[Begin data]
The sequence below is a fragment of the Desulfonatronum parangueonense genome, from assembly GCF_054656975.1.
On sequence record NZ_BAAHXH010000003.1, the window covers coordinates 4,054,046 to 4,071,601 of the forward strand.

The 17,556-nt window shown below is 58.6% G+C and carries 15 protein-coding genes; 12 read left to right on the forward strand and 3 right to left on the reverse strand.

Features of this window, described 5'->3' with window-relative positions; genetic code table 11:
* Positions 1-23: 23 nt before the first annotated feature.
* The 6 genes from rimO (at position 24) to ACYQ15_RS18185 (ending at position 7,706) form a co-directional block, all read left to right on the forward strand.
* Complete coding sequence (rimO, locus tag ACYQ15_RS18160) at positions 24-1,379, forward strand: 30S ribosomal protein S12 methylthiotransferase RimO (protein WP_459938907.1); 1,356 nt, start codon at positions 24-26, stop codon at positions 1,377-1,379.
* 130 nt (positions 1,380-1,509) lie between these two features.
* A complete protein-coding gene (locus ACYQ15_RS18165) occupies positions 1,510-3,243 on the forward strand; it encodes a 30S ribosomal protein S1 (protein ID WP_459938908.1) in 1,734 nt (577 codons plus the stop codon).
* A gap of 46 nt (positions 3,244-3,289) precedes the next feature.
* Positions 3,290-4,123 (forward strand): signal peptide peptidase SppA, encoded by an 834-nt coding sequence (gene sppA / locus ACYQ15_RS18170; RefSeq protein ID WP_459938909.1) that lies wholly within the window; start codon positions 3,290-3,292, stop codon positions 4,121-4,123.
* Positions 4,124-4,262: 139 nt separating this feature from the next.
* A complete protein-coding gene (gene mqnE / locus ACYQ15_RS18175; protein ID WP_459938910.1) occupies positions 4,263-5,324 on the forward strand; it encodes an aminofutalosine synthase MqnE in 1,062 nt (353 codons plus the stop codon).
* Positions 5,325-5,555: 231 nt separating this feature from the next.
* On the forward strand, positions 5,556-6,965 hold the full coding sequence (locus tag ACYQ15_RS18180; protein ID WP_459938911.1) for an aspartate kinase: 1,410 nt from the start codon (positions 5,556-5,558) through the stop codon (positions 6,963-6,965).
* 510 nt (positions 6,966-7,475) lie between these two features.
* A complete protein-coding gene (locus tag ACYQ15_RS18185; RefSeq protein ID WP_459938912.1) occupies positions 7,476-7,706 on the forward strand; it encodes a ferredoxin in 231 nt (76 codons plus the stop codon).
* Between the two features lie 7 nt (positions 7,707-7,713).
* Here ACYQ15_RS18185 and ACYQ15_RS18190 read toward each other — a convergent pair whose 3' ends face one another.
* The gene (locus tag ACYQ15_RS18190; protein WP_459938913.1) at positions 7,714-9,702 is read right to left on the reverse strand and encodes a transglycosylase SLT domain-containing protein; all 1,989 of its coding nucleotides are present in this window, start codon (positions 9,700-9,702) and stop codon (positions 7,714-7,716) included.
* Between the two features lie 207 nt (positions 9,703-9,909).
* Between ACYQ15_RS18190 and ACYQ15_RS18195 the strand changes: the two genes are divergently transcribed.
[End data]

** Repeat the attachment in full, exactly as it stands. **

The sequence below is a fragment of the Desulfonatronum parangueonense genome, from assembly GCF_054656975.1.
On sequence record NZ_BAAHXH010000003.1, the window covers coordinates 4,054,046 to 4,071,601 of the forward strand.

The 17,556-nt window shown below is 58.6% G+C and carries 15 protein-coding genes; 12 read left to right on the forward strand and 3 right to left on the reverse strand.

Features of this window, described 5'->3' with window-relative positions; genetic code table 11:
* Positions 1-23: 23 nt before the first annotated feature.
* The 6 genes from rimO (at position 24) to ACYQ15_RS18185 (ending at position 7,706) form a co-directional block, all read left to right on the forward strand.
* Complete coding sequence (rimO, locus tag ACYQ15_RS18160) at positions 24-1,379, forward strand: 30S ribosomal protein S12 methylthiotransferase RimO (protein WP_459938907.1); 1,356 nt, start codon at positions 24-26, stop codon at positions 1,377-1,379.
* 130 nt (positions 1,380-1,509) lie between these two features.
* A complete protein-coding gene (locus ACYQ15_RS18165) occupies positions 1,510-3,243 on the forward strand; it encodes a 30S ribosomal protein S1 (protein ID WP_459938908.1) in 1,734 nt (577 codons plus the stop codon).
* A gap of 46 nt (positions 3,244-3,289) precedes the next feature.
* Positions 3,290-4,123 (forward strand): signal peptide peptidase SppA, encoded by an 834-nt coding sequence (gene sppA / locus ACYQ15_RS18170; RefSeq protein ID WP_459938909.1) that lies wholly within the window; start codon positions 3,290-3,292, stop codon positions 4,121-4,123.
* Positions 4,124-4,262: 139 nt separating this feature from the next.
* A complete protein-coding gene (gene mqnE / locus ACYQ15_RS18175; protein ID WP_459938910.1) occupies positions 4,263-5,324 on the forward strand; it encodes an aminofutalosine synthase MqnE in 1,062 nt (353 codons plus the stop codon).
* Positions 5,325-5,555: 231 nt separating this feature from the next.
* On the forward strand, positions 5,556-6,965 hold the full coding sequence (locus tag ACYQ15_RS18180; protein ID WP_459938911.1) for an aspartate kinase: 1,410 nt from the start codon (positions 5,556-5,558) through the stop codon (positions 6,963-6,965).
* 510 nt (positions 6,966-7,475) lie between these two features.
* A complete protein-coding gene (locus tag ACYQ15_RS18185; RefSeq protein ID WP_459938912.1) occupies positions 7,476-7,706 on the forward strand; it encodes a ferredoxin in 231 nt (76 codons plus the stop codon).
* Between the two features lie 7 nt (positions 7,707-7,713).
* Here ACYQ15_RS18185 and ACYQ15_RS18190 read toward each other — a convergent pair whose 3' ends face one another.
* The gene (locus tag ACYQ15_RS18190; protein WP_459938913.1) at positions 7,714-9,702 is read right to left on the reverse strand and encodes a transglycosylase SLT domain-containing protein; all 1,989 of its coding nucleotides are present in this window, start codon (positions 9,700-9,702) and stop codon (positions 7,714-7,716) included.
* Between the two features lie 207 nt (positions 9,703-9,909).
* Between ACYQ15_RS18190 and ACYQ15_RS18195 the strand changes: the two genes are divergently transcribed.